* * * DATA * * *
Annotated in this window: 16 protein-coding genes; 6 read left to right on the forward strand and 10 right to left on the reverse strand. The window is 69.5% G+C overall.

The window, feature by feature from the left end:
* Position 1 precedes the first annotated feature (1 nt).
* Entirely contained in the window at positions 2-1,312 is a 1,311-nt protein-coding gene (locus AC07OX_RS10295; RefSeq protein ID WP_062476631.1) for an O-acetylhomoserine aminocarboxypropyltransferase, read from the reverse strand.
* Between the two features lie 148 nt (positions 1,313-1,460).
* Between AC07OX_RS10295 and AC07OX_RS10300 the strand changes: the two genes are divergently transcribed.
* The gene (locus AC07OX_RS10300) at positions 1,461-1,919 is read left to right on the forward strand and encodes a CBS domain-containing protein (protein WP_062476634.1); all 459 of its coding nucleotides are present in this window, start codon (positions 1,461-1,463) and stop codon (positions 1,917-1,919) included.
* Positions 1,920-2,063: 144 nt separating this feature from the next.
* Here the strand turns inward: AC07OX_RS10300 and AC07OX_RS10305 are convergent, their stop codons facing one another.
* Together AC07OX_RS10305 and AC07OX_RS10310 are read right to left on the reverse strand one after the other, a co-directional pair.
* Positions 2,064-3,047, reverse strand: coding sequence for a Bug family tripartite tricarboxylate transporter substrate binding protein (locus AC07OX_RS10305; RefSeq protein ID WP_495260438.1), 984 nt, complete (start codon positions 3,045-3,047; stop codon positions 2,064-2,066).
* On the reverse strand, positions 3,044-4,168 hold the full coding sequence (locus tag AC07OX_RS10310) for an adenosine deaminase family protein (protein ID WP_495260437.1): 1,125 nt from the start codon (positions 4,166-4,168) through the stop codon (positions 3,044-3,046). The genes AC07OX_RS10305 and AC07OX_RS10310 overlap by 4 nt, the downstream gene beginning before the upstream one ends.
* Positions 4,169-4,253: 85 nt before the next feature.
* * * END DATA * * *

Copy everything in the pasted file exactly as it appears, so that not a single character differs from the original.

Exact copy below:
Annotated in this window: 16 protein-coding genes; 6 read left to right on the forward strand and 10 right to left on the reverse strand. The window is 69.5% G+C overall.

The window, feature by feature from the left end:
* Position 1 precedes the first annotated feature (1 nt).
* Entirely contained in the window at positions 2-1,312 is a 1,311-nt protein-coding gene (locus AC07OX_RS10295; RefSeq protein ID WP_062476631.1) for an O-acetylhomoserine aminocarboxypropyltransferase, read from the reverse strand.
* Between the two features lie 148 nt (positions 1,313-1,460).
* Between AC07OX_RS10295 and AC07OX_RS10300 the strand changes: the two genes are divergently transcribed.
* The gene (locus AC07OX_RS10300) at positions 1,461-1,919 is read left to right on the forward strand and encodes a CBS domain-containing protein (protein WP_062476634.1); all 459 of its coding nucleotides are present in this window, start codon (positions 1,461-1,463) and stop codon (positions 1,917-1,919) included.
* Positions 1,920-2,063: 144 nt separating this feature from the next.
* Here the strand turns inward: AC07OX_RS10300 and AC07OX_RS10305 are convergent, their stop codons facing one another.
* Together AC07OX_RS10305 and AC07OX_RS10310 are read right to left on the reverse strand one after the other, a co-directional pair.
* Positions 2,064-3,047, reverse strand: coding sequence for a Bug family tripartite tricarboxylate transporter substrate binding protein (locus AC07OX_RS10305; RefSeq protein ID WP_495260438.1), 984 nt, complete (start codon positions 3,045-3,047; stop codon positions 2,064-2,066).
* On the reverse strand, positions 3,044-4,168 hold the full coding sequence (locus tag AC07OX_RS10310) for an adenosine deaminase family protein (protein ID WP_495260437.1): 1,125 nt from the start codon (positions 4,166-4,168) through the stop codon (positions 3,044-3,046). The genes AC07OX_RS10305 and AC07OX_RS10310 overlap by 4 nt, the downstream gene beginning before the upstream one ends.
* Positions 4,169-4,253: 85 nt before the next feature.